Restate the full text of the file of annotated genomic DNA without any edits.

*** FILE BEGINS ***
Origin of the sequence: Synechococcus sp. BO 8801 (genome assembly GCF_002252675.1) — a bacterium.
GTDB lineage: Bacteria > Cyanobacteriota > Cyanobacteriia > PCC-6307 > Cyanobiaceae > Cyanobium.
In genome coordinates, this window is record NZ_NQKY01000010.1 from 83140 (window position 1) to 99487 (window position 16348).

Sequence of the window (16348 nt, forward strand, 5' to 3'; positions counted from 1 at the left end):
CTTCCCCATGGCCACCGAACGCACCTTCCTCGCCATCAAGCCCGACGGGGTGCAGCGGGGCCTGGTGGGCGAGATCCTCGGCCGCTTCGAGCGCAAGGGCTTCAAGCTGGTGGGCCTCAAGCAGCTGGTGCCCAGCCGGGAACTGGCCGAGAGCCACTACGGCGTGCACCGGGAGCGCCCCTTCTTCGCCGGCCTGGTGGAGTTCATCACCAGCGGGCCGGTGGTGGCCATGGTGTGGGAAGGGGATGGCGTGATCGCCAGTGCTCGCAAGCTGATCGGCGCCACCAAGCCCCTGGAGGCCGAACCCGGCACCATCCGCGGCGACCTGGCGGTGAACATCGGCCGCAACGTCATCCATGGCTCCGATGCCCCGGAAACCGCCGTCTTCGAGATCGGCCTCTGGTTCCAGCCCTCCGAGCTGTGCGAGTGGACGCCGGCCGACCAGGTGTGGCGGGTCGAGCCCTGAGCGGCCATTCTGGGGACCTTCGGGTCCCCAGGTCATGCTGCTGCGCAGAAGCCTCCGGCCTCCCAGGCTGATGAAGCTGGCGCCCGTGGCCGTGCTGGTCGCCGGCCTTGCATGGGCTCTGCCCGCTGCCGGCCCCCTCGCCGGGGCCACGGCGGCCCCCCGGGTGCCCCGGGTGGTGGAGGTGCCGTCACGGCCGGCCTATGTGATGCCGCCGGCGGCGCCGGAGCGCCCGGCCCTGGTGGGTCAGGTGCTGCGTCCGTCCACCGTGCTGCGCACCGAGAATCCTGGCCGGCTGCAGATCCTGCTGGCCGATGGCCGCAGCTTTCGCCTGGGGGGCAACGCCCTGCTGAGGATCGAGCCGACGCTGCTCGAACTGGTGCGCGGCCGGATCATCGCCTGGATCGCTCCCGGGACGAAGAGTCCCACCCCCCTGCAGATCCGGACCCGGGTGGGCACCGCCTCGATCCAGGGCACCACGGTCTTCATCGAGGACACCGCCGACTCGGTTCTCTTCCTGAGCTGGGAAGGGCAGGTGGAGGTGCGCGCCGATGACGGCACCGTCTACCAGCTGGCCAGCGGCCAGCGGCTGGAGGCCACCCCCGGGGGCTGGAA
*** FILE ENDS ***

Origin of the sequence: Synechococcus sp. BO 8801 (genome assembly GCF_002252675.1) — a bacterium.
GTDB lineage: Bacteria > Cyanobacteriota > Cyanobacteriia > PCC-6307 > Cyanobiaceae > Cyanobium.
In genome coordinates, this window is record NZ_NQKY01000010.1 from 83140 (window position 1) to 99487 (window position 16348).

Sequence of the window (16348 nt, forward strand, 5' to 3'; positions counted from 1 at the left end):
CTTCCCCATGGCCACCGAACGCACCTTCCTCGCCATCAAGCCCGACGGGGTGCAGCGGGGCCTGGTGGGCGAGATCCTCGGCCGCTTCGAGCGCAAGGGCTTCAAGCTGGTGGGCCTCAAGCAGCTGGTGCCCAGCCGGGAACTGGCCGAGAGCCACTACGGCGTGCACCGGGAGCGCCCCTTCTTCGCCGGCCTGGTGGAGTTCATCACCAGCGGGCCGGTGGTGGCCATGGTGTGGGAAGGGGATGGCGTGATCGCCAGTGCTCGCAAGCTGATCGGCGCCACCAAGCCCCTGGAGGCCGAACCCGGCACCATCCGCGGCGACCTGGCGGTGAACATCGGCCGCAACGTCATCCATGGCTCCGATGCCCCGGAAACCGCCGTCTTCGAGATCGGCCTCTGGTTCCAGCCCTCCGAGCTGTGCGAGTGGACGCCGGCCGACCAGGTGTGGCGGGTCGAGCCCTGAGCGGCCATTCTGGGGACCTTCGGGTCCCCAGGTCATGCTGCTGCGCAGAAGCCTCCGGCCTCCCAGGCTGATGAAGCTGGCGCCCGTGGCCGTGCTGGTCGCCGGCCTTGCATGGGCTCTGCCCGCTGCCGGCCCCCTCGCCGGGGCCACGGCGGCCCCCCGGGTGCCCCGGGTGGTGGAGGTGCCGTCACGGCCGGCCTATGTGATGCCGCCGGCGGCGCCGGAGCGCCCGGCCCTGGTGGGTCAGGTGCTGCGTCCGTCCACCGTGCTGCGCACCGAGAATCCTGGCCGGCTGCAGATCCTGCTGGCCGATGGCCGCAGCTTTCGCCTGGGGGGCAACGCCCTGCTGAGGATCGAGCCGACGCTGCTCGAACTGGTGCGCGGCCGGATCATCGCCTGGATCGCTCCCGGGACGAAGAGTCCCACCCCCCTGCAGATCCGGACCCGGGTGGGCACCGCCTCGATCCAGGGCACCACGGTCTTCATCGAGGACACCGCCGACTCGGTTCTCTTCCTGAGCTGGGAAGGGCAGGTGGAGGTGCGCGCCGATGACGGCACCGTCTACCAGCTGGCCAGCGGCCAGCGGCTGGAGGCCACCCCCGGGGGCTGGAA